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Brave

an animated film directed by Brenda Chapman and Mark Andrews

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Disney/Pixar's Return to Form

  • Jun 23, 2012
Rating:
+5
Star Rating:


After taking a slight misstep last summer with the amusing but superficial Cars 2, the creative teams at Disney/Pixar have thoroughly redeemed themselves. Brave is an absolute joy – a seamless blend of spectacular animation, intelligent writing, and tremendous heart and imagination. Although its status as a 3D computer animated film modernizes it from a technical standpoint, its values are firmly rooted in the glory days of traditional cel animation, in which it was believed that adults and children should experience it together. Here is a story that doesn’t mindlessly pander to younger audiences; it bothers to tell a story and develop the characters in such a way that parents will also feel engaged. It’s funny without being condescending, frightening without being nightmarish, and touching without being sappy. It’s a perfect emotional balancing act. It’s also terrific entertainment.
 
Taking place in Ancient Scotland and drawing from a deep well of Scottish folklore, the film tells the story of a teenage girl named Merida (voiced by Kelly Macdonald), a skilled archer and sword fighter distinguished by a full head of unkempt curly red hair. She’s adventurous, athletic, and fiercely independent, qualities that go against the duties and expectations mandated by her royal upbringing. Her mother, the elegant Queen Elinor (voiced by Emma Thompson), has the best of intentions when it comes to her family and her kingdom, and she acts as a levelheaded counterpoint to her dedicated yet impulsive husband, King Fergus (voiced by Billy Connolly), a vast Highland warrior who will gladly regale anyone with the tale of how he lost his leg to the demon bear Mor’du. But Elinor can also be an unendurable nag, especially when it comes to her daughter and her unladylike demeanor.

                                               
                                                 
The lords of the neighboring three clans, who have each formed a shaky truce with King Fergus, convene at a medieval fair, where the eldest sons will compete in an archery contest for Merida’s hand in marriage. This is in perfect accordance with age-old customs, but Merida, determined to be in control of her own fate, finds a loophole and uses it to rebel. In more ways than one, this creates a rift between mother and daughter, both of whom are too stubborn to see things from the other’s point of view. Merida runs off into the forest and, after entering a gigantic circle of monolithic stones, follows a magic trail of will o’ the wisps to the cottage of a witch (voiced by Juile Walters), an eccentric old crone who makes a living whittling out wooden trinkets. After initially denying her true self, she begrudgingly fashions for Merida a spell that will, as Merida requested, change her mother.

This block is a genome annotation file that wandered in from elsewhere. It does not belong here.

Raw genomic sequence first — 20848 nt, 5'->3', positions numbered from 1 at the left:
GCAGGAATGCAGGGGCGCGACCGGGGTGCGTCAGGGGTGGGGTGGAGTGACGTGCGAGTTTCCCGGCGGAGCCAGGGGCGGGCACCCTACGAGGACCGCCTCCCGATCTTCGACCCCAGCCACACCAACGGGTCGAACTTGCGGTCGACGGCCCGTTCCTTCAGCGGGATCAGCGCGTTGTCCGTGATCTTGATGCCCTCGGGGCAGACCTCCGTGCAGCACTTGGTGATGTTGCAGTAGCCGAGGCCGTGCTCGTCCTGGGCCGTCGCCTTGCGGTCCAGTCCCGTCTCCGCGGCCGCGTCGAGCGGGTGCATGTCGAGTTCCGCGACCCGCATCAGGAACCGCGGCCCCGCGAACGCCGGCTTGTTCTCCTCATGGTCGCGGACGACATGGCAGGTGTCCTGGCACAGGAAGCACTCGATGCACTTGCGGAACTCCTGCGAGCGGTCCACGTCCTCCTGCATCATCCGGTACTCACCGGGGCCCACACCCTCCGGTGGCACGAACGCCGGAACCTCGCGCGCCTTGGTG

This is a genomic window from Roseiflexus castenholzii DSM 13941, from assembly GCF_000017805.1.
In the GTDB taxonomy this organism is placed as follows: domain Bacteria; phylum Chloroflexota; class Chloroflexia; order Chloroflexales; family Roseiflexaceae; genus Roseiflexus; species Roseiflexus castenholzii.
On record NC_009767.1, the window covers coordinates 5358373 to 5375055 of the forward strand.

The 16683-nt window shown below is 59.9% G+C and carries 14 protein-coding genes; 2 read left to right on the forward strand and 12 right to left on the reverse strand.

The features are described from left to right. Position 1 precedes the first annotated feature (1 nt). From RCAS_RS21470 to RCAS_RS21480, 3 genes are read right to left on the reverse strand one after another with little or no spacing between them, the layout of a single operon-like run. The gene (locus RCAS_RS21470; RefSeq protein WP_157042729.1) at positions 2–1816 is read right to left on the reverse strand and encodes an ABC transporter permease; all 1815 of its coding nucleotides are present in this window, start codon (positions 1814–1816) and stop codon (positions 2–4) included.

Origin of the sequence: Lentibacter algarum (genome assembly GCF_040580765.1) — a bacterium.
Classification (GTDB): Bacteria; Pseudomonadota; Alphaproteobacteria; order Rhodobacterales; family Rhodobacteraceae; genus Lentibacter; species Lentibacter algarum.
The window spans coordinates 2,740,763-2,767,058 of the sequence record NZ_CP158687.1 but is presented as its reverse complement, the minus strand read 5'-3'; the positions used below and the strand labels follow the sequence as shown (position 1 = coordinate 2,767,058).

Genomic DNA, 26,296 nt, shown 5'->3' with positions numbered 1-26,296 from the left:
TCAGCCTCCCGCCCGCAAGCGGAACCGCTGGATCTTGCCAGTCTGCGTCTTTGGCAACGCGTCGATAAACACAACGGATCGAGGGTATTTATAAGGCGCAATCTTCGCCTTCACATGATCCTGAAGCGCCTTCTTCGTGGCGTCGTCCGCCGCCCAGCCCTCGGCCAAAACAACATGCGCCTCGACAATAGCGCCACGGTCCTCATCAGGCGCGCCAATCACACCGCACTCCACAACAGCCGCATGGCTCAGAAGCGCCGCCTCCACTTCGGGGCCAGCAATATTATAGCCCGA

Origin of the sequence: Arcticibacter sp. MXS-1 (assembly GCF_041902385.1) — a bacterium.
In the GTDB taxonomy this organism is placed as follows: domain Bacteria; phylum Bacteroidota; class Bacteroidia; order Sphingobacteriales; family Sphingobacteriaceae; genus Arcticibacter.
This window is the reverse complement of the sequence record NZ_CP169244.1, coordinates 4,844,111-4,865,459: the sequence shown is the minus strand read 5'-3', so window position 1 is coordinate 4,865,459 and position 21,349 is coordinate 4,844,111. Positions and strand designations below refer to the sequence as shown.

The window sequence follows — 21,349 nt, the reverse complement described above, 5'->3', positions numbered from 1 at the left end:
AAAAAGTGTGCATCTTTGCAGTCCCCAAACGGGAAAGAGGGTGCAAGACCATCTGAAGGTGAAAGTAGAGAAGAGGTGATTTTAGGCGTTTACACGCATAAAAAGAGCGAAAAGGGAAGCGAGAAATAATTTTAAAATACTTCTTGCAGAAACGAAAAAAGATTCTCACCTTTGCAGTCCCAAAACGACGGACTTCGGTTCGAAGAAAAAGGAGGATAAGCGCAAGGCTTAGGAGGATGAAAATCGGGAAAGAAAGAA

This eventually leads to a turn of events that has mercifully not been given away in the ads. So as preserve the surprise, I will play along and not spoil it for you. What I will say is that Merida and Elinor are each a half of the film’s emotional core; at its most fundamental level, it’s about a mother and daughter learning to communicate and to appreciate each other for who they are instead of for who they want the other to be. This process of discovery is depicted with tremendous care, believably running the emotional gamut from pleasant to stormy. I suspect many adult audiences will be able to relate to this, especially if they now have teenage children of their own. Just as a child typically fails to understand the actions of a well-meaning parent, so too do parents often forget how fresh and uncomplicated the world seems to a child.

                                               
                                                 
All the Disney/Pixar films are exercises in creating worlds that completely immerse audiences. WALL-E transported us into outer space. Finding Nemo took us on an undersea expedition. Up had us soaring through the clouds. The Toy Story trilogy made the real world seem extra large. True to form, Brave follows in this tradition. The film is a visual triumph, evoking the natural beauty of the Scottish Highlands with painstaking detail. The water really seems to glisten. The leaves and grasses really look as if they sway in the breeze. At the same time, little touches of magic like the will o’ the wisps give it the feel of an illustration in a beloved storybook. That none of this is diminished by the 3D process is nothing short of miraculous. If it looks this good with a slightly dimmed picture, imagine how good it will look in a noticeably brighter 2D projection.
 
Most animated films are known for their colorful side characters, and this one is no exception. Apart from the witch, a refreshing retrofit of a conventional evil cackling hag, we have Merida’s identical triplet brothers, a trio of mischievous and surprisingly resourceful dessert snatchers. We also have the three cantankerous clan lords (voiced by Kevin McKidd, Robbie Coltrane, and Craig Ferguson), whose comic relief status is matched only by their dimwitted sons (voiced by McKidd, Callum O’Neill, and Steven Cree). All six, along with King Fergus and a roomful of guests, take part in two sequences, both of which exemplify how it usually takes a woman to get things under control. The first is a hilarious brawl. The second is a near declaration of war. Brave is a not only another terrific Disney/Pixar offering, it’s also a masterful animated film in and of itself.